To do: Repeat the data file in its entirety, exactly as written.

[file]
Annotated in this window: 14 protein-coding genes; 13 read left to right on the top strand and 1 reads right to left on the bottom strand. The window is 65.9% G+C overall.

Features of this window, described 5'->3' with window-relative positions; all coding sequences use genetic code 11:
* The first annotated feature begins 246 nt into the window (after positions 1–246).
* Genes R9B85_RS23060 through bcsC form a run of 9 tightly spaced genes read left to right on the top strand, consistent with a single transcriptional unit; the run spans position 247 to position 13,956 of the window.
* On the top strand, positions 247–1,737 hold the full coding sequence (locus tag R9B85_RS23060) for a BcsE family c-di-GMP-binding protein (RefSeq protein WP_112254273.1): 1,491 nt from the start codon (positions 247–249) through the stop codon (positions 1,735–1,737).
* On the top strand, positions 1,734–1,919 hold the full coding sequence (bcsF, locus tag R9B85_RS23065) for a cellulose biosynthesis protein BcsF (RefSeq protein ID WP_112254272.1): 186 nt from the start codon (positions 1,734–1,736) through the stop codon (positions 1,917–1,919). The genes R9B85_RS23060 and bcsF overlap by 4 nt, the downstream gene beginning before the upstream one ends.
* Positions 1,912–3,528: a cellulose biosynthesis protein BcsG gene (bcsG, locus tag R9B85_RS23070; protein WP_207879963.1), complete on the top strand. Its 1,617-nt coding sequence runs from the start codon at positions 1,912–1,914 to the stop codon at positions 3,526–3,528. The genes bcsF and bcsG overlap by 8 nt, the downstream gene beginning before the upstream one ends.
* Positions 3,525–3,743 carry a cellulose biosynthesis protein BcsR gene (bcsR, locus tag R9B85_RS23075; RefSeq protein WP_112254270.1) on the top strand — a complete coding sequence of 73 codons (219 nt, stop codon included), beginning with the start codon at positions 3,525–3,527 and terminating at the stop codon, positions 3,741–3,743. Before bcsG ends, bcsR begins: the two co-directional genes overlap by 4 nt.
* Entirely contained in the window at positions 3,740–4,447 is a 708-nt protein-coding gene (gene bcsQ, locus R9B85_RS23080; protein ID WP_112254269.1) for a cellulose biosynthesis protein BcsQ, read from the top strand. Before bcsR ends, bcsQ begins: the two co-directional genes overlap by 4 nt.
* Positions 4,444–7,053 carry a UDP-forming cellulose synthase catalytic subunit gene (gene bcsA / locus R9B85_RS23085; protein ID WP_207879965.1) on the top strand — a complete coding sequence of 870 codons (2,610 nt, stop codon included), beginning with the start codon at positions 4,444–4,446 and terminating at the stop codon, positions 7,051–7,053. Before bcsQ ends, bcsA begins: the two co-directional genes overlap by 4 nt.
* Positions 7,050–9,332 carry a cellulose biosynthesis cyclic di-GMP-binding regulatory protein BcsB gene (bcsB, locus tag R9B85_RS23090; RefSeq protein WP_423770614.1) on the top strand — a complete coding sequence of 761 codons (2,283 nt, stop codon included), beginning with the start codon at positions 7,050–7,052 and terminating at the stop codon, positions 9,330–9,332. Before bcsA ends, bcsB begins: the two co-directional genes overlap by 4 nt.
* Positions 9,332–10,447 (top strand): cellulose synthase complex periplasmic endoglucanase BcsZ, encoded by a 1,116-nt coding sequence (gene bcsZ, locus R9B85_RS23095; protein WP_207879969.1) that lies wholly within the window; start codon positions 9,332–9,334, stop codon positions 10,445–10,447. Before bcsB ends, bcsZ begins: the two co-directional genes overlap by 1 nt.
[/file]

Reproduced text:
Annotated in this window: 14 protein-coding genes; 13 read left to right on the top strand and 1 reads right to left on the bottom strand. The window is 65.9% G+C overall.

Features of this window, described 5'->3' with window-relative positions; all coding sequences use genetic code 11:
* The first annotated feature begins 246 nt into the window (after positions 1–246).
* Genes R9B85_RS23060 through bcsC form a run of 9 tightly spaced genes read left to right on the top strand, consistent with a single transcriptional unit; the run spans position 247 to position 13,956 of the window.
* On the top strand, positions 247–1,737 hold the full coding sequence (locus tag R9B85_RS23060) for a BcsE family c-di-GMP-binding protein (RefSeq protein WP_112254273.1): 1,491 nt from the start codon (positions 247–249) through the stop codon (positions 1,735–1,737).
* On the top strand, positions 1,734–1,919 hold the full coding sequence (bcsF, locus tag R9B85_RS23065) for a cellulose biosynthesis protein BcsF (RefSeq protein ID WP_112254272.1): 186 nt from the start codon (positions 1,734–1,736) through the stop codon (positions 1,917–1,919). The genes R9B85_RS23060 and bcsF overlap by 4 nt, the downstream gene beginning before the upstream one ends.
* Positions 1,912–3,528: a cellulose biosynthesis protein BcsG gene (bcsG, locus tag R9B85_RS23070; protein WP_207879963.1), complete on the top strand. Its 1,617-nt coding sequence runs from the start codon at positions 1,912–1,914 to the stop codon at positions 3,526–3,528. The genes bcsF and bcsG overlap by 8 nt, the downstream gene beginning before the upstream one ends.
* Positions 3,525–3,743 carry a cellulose biosynthesis protein BcsR gene (bcsR, locus tag R9B85_RS23075; RefSeq protein WP_112254270.1) on the top strand — a complete coding sequence of 73 codons (219 nt, stop codon included), beginning with the start codon at positions 3,525–3,527 and terminating at the stop codon, positions 3,741–3,743. Before bcsG ends, bcsR begins: the two co-directional genes overlap by 4 nt.
* Entirely contained in the window at positions 3,740–4,447 is a 708-nt protein-coding gene (gene bcsQ, locus R9B85_RS23080; protein ID WP_112254269.1) for a cellulose biosynthesis protein BcsQ, read from the top strand. Before bcsR ends, bcsQ begins: the two co-directional genes overlap by 4 nt.
* Positions 4,444–7,053 carry a UDP-forming cellulose synthase catalytic subunit gene (gene bcsA / locus R9B85_RS23085; protein ID WP_207879965.1) on the top strand — a complete coding sequence of 870 codons (2,610 nt, stop codon included), beginning with the start codon at positions 4,444–4,446 and terminating at the stop codon, positions 7,051–7,053. Before bcsQ ends, bcsA begins: the two co-directional genes overlap by 4 nt.
* Positions 7,050–9,332 carry a cellulose biosynthesis cyclic di-GMP-binding regulatory protein BcsB gene (bcsB, locus tag R9B85_RS23090; RefSeq protein WP_423770614.1) on the top strand — a complete coding sequence of 761 codons (2,283 nt, stop codon included), beginning with the start codon at positions 7,050–7,052 and terminating at the stop codon, positions 9,330–9,332. Before bcsA ends, bcsB begins: the two co-directional genes overlap by 4 nt.
* Positions 9,332–10,447 (top strand): cellulose synthase complex periplasmic endoglucanase BcsZ, encoded by a 1,116-nt coding sequence (gene bcsZ, locus R9B85_RS23095; protein WP_207879969.1) that lies wholly within the window; start codon positions 9,332–9,334, stop codon positions 10,445–10,447. Before bcsB ends, bcsZ begins: the two co-directional genes overlap by 1 nt.